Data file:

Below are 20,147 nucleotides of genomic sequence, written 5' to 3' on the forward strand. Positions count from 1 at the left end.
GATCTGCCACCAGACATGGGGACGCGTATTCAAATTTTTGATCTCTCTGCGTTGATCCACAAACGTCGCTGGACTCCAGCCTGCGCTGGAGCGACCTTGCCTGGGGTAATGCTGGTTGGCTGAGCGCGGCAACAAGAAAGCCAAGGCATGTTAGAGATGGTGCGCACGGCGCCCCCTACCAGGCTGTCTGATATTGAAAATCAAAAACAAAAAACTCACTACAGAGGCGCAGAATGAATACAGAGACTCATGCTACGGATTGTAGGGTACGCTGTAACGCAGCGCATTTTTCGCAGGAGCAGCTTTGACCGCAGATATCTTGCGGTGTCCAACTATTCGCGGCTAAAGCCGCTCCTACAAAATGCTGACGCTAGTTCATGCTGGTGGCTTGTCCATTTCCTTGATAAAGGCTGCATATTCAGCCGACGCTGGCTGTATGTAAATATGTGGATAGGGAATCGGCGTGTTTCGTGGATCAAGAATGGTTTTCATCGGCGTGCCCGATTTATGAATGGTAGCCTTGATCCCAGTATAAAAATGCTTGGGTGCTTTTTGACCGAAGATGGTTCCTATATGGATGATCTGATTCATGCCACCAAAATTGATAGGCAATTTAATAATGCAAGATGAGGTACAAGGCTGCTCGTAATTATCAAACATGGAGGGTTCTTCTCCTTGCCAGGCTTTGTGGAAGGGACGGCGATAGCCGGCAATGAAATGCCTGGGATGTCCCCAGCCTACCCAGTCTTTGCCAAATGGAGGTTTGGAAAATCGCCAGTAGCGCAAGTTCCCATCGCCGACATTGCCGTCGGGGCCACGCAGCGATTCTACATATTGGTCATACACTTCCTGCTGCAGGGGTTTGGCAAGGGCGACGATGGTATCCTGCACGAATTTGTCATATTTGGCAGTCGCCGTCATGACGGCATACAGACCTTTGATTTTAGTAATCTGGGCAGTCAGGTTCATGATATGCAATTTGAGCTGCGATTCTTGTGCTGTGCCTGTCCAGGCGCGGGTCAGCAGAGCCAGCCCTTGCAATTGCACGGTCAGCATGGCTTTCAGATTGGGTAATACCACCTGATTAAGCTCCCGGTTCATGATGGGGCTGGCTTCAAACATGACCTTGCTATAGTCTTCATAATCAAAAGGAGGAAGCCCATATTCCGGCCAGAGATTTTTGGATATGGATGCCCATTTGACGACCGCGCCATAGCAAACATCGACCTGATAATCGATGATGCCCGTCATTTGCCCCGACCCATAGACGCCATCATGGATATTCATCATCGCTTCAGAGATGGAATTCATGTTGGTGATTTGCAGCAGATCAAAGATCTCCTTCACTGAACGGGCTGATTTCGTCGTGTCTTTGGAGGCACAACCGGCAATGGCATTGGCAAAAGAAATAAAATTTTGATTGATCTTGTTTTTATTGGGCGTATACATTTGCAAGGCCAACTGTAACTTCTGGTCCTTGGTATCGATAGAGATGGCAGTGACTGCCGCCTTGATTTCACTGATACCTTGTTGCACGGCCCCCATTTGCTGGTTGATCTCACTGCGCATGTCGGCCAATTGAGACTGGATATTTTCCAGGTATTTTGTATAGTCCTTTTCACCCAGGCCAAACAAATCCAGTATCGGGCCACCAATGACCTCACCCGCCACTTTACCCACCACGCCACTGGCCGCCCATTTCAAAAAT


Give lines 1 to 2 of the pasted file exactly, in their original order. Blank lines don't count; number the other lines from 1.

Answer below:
Below are 20,147 nucleotides of genomic sequence, written 5' to 3' on the forward strand. Positions count from 1 at the left end.
GATCTGCCACCAGACATGGGGACGCGTATTCAAATTTTTGATCTCTCTGCGTTGATCCACAAACGTCGCTGGACTCCAGCCTGCGCTGGAGCGACCTTGCCTGGGGTAATGCTGGTTGGCTGAGCGCGGCAACAAGAAAGCCAAGGCATGTTAGAGATGGTGCGCACGGCGCCCCCTACCAGGCTGTCTGATATTGAAAATCAAAAACAAAAAACTCACTACAGAGGCGCAGAATGAATACAGAGACTCATGCTACGGATTGTAGGGTACGCTGTAACGCAGCGCATTTTTCGCAGGAGCAGCTTTGACCGCAGATATCTTGCGGTGTCCAACTATTCGCGGCTAAAGCCGCTCCTACAAAATGCTGACGCTAGTTCATGCTGGTGGCTTGTCCATTTCCTTGATAAAGGCTGCATATTCAGCCGACGCTGGCTGTATGTAAATATGTGGATAGGGAATCGGCGTGTTTCGTGGATCAAGAATGGTTTTCATCGGCGTGCCCGATTTATGAATGGTAGCCTTGATCCCAGTATAAAAATGCTTGGGTGCTTTTTGACCGAAGATGGTTCCTATATGGATGATCTGATTCATGCCACCAAAATTGATAGGCAATTTAATAATGCAAGATGAGGTACAAGGCTGCTCGTAATTATCAAACATGGAGGGTTCTTCTCCTTGCCAGGCTTTGTGGAAGGGACGGCGATAGCCGGCAATGAAATGCCTGGGATGTCCCCAGCCTACCCAGTCTTTGCCAAATGGAGGTTTGGAAAATCGCCAGTAGCGCAAGTTCCCATCGCCGACATTGCCGTCGGGGCCACGCAGCGATTCTACATATTGGTCATACACTTCCTGCTGCAGGGGTTTGGCAAGGGCGACGATGGTATCCTGCACGAATTTGTCATATTTGGCAGTCGCCGTCATGACGGCATACAGACCTTTGATTTTAGTAATCTGGGCAGTCAGGTTCATGATATGCAATTTGAGCTGCGATTCTTGTGCTGTGCCTGTCCAGGCGCGGGTCAGCAGAGCCAGCCCTTGCAATTGCACGGTCAGCATGGCTTTCAGATTGGGTAATACCACCTGATTAAGCTCCCGGTTCATGATGGGGCTGGCTTCAAACATGACCTTGCTATAGTCTTCATAATCAAAAGGAGGAAGCCCATATTCCGGCCAGAGATTTTTGGATATGGATGCCCATTTGACGACCGCGCCATAGCAAACATCGACCTGATAATCGATGATGCCCGTCATTTGCCCCGACCCATAGACGCCATCATGGATATTCATCATCGCTTCAGAGATGGAATTCATGTTGGTGATTTGCAGCAGATCAAAGATCTCCTTCACTGAACGGGCTGATTTCGTCGTGTCTTTGGAGGCACAACCGGCAATGGCATTGGCAAAAGAAATAAAATTTTGATTGATCTTGTTTTTATTGGGCGTATACATTTGCAAGGCCAACTGTAACTTCTGGTCCTTGGTATCGATAGAGATGGCAGTGACTGCCGCCTTGATTTCACTGATACCTTGTTGCACGGCCCCCATTTGCTGGTTGATCTCACTGCGCATGTCGGCCAATTGAGACTGGATATTTTCCAGGTATTTTGTATAGTCCTTTTCACCCAGGCCAAACAAATCCAGTATCGGGCCACCAATGACCTCACCCGCCACTTTACCCACCACGCCACTGGCCGCCCATTTCAAAAAT